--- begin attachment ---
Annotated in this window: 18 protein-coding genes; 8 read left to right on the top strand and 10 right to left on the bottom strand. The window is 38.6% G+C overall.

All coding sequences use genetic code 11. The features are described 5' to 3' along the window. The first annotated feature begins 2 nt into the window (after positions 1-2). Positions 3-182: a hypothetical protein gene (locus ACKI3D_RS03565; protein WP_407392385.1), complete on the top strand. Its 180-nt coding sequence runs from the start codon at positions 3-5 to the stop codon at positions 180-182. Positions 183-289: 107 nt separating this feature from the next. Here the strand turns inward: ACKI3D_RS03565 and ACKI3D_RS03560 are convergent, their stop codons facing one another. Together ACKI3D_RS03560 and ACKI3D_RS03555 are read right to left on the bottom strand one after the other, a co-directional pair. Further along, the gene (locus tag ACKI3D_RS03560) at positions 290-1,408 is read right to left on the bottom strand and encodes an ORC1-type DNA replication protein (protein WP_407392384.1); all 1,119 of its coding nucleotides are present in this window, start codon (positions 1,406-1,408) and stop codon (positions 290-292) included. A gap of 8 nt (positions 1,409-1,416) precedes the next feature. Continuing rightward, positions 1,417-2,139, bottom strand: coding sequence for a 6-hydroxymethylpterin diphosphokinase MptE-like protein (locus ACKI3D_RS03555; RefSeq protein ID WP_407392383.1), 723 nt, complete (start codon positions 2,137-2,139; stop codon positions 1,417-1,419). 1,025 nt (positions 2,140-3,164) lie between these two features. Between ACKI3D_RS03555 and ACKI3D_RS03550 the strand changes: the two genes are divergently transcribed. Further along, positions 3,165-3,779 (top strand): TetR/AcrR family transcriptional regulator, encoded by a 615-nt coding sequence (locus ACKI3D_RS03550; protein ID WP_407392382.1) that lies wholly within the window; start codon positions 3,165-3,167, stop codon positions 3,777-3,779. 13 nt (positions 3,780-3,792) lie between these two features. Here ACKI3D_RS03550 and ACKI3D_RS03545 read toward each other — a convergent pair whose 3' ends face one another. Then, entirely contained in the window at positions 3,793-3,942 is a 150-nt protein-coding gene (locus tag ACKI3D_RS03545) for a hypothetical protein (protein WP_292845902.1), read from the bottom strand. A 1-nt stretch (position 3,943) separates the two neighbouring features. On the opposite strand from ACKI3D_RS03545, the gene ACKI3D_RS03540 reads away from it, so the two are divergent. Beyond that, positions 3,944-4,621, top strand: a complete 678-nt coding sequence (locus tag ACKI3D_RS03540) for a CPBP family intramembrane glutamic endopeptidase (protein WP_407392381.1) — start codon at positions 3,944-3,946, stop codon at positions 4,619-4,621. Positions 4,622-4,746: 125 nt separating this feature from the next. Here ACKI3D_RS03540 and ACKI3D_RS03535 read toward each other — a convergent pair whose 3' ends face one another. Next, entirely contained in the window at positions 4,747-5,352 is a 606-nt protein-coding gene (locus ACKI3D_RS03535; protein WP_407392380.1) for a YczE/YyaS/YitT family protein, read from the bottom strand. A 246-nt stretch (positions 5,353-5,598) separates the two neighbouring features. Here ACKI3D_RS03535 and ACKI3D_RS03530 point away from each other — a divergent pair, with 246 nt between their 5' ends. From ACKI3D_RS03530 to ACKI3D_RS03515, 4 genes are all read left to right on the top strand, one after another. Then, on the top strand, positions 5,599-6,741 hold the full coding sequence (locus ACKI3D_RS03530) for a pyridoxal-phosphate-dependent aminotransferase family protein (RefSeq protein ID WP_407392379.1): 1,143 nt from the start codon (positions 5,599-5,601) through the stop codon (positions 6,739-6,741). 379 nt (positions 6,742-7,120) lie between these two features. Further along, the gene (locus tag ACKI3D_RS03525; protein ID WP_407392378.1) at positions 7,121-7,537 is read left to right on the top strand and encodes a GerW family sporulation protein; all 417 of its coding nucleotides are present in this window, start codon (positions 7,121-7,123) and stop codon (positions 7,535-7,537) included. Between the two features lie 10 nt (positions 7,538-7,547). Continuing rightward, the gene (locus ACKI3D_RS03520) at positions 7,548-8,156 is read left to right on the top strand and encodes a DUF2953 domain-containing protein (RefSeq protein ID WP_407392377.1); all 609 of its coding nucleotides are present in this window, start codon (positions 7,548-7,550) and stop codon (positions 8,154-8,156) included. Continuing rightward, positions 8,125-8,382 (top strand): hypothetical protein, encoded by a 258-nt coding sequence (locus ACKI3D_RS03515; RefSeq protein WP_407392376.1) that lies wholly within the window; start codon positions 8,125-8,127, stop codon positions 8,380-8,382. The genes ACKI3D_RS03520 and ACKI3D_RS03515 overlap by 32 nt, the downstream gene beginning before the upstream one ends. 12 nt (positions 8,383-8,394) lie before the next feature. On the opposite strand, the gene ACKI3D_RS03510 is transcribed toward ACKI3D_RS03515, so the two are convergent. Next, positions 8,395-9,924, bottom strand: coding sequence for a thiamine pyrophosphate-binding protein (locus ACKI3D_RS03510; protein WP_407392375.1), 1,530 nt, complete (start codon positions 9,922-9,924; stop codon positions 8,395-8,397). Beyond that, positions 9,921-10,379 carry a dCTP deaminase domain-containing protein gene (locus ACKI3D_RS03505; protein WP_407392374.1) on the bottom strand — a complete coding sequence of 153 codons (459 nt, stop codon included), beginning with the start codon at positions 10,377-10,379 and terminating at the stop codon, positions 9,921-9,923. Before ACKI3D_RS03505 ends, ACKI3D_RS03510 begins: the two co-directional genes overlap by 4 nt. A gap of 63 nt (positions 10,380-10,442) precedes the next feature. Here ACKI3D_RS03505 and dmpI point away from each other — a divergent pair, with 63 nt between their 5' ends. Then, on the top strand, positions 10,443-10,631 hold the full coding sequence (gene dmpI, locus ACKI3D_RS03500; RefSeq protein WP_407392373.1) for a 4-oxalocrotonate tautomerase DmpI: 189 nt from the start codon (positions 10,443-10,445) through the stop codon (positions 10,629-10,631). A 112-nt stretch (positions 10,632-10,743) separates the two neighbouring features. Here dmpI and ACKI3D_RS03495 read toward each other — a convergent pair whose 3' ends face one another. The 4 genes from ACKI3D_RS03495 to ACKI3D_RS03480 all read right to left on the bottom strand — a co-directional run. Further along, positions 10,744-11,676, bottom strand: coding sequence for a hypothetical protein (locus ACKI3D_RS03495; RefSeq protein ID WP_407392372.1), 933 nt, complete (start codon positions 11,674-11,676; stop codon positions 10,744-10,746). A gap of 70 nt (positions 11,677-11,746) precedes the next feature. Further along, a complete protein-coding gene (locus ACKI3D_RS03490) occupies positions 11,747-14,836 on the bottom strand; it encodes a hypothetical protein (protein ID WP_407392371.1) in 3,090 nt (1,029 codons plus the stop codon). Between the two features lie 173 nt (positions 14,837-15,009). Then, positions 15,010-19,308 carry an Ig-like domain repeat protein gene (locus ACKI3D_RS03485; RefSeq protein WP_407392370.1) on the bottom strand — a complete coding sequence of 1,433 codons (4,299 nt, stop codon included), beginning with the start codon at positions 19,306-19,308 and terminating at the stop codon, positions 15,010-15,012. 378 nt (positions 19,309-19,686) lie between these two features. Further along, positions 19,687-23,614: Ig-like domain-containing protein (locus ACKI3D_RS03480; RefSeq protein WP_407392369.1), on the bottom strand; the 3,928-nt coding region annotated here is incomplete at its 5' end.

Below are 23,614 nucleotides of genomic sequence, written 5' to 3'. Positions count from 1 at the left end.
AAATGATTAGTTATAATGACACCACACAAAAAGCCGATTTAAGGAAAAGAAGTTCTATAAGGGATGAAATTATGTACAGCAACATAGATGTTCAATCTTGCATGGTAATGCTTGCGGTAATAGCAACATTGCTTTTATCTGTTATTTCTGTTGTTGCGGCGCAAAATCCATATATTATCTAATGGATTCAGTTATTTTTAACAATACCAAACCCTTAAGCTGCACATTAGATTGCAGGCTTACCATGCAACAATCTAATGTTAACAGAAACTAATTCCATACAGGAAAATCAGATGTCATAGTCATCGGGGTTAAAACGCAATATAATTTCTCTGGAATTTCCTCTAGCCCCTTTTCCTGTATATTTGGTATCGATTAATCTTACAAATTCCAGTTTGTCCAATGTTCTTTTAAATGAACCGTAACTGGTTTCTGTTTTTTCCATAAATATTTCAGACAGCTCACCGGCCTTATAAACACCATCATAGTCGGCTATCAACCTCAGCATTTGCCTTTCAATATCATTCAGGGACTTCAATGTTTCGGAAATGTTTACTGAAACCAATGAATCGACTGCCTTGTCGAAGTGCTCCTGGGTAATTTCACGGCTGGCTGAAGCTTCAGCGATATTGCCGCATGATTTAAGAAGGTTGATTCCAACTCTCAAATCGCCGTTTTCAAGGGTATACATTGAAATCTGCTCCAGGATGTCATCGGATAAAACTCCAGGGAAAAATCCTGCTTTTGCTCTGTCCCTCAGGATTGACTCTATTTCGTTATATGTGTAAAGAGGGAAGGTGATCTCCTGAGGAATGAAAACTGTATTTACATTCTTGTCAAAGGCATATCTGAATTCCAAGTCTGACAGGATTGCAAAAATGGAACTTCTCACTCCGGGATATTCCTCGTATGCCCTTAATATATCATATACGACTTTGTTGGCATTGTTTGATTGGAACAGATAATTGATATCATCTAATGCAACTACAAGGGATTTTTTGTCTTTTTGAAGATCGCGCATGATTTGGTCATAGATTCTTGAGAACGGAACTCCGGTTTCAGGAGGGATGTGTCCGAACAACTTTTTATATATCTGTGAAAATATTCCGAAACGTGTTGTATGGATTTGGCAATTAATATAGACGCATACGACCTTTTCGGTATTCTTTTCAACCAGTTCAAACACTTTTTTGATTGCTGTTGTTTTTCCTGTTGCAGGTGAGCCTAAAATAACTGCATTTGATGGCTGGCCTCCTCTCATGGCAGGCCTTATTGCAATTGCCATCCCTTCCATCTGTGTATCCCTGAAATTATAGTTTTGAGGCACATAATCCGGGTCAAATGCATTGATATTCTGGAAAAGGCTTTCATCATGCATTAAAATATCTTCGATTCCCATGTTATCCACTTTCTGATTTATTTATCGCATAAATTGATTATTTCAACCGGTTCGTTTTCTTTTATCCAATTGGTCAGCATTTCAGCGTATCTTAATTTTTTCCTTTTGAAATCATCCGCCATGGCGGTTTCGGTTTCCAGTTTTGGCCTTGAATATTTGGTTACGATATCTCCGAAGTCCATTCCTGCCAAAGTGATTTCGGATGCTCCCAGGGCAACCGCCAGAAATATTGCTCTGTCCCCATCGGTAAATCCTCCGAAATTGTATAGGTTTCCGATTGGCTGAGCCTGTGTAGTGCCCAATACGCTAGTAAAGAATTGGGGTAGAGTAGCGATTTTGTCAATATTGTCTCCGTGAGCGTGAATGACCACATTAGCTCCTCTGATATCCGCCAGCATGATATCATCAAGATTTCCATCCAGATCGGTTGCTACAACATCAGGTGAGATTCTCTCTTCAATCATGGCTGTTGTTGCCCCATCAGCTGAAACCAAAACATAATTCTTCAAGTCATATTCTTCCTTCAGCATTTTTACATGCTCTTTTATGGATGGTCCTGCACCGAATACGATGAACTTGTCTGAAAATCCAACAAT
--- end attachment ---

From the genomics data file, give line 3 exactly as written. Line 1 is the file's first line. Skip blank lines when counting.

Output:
Below are 23,614 nucleotides of genomic sequence, written 5' to 3'. Positions count from 1 at the left end.